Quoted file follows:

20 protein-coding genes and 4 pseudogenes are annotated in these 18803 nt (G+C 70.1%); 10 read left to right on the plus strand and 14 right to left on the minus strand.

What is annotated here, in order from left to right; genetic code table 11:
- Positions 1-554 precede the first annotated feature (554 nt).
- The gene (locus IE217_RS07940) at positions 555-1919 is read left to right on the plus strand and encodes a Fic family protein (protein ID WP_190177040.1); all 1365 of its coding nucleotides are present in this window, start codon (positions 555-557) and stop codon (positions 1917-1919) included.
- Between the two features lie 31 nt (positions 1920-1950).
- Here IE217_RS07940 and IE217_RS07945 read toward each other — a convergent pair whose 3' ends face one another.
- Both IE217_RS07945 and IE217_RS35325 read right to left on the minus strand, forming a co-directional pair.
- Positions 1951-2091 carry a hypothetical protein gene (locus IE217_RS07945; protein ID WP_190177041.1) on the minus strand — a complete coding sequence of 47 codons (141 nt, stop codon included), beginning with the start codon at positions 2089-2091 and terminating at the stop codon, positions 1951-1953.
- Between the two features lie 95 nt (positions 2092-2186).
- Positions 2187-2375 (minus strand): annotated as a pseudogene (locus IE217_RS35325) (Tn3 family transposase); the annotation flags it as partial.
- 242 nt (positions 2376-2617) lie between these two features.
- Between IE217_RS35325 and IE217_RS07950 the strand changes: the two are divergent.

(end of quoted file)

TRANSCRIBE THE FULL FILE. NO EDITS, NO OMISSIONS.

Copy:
20 protein-coding genes and 4 pseudogenes are annotated in these 18803 nt (G+C 70.1%); 10 read left to right on the plus strand and 14 right to left on the minus strand.

What is annotated here, in order from left to right; genetic code table 11:
- Positions 1-554 precede the first annotated feature (554 nt).
- The gene (locus IE217_RS07940) at positions 555-1919 is read left to right on the plus strand and encodes a Fic family protein (protein ID WP_190177040.1); all 1365 of its coding nucleotides are present in this window, start codon (positions 555-557) and stop codon (positions 1917-1919) included.
- Between the two features lie 31 nt (positions 1920-1950).
- Here IE217_RS07940 and IE217_RS07945 read toward each other — a convergent pair whose 3' ends face one another.
- Both IE217_RS07945 and IE217_RS35325 read right to left on the minus strand, forming a co-directional pair.
- Positions 1951-2091 carry a hypothetical protein gene (locus IE217_RS07945; protein ID WP_190177041.1) on the minus strand — a complete coding sequence of 47 codons (141 nt, stop codon included), beginning with the start codon at positions 2089-2091 and terminating at the stop codon, positions 1951-1953.
- Between the two features lie 95 nt (positions 2092-2186).
- Positions 2187-2375 (minus strand): annotated as a pseudogene (locus IE217_RS35325) (Tn3 family transposase); the annotation flags it as partial.
- 242 nt (positions 2376-2617) lie between these two features.
- Between IE217_RS35325 and IE217_RS07950 the strand changes: the two are divergent.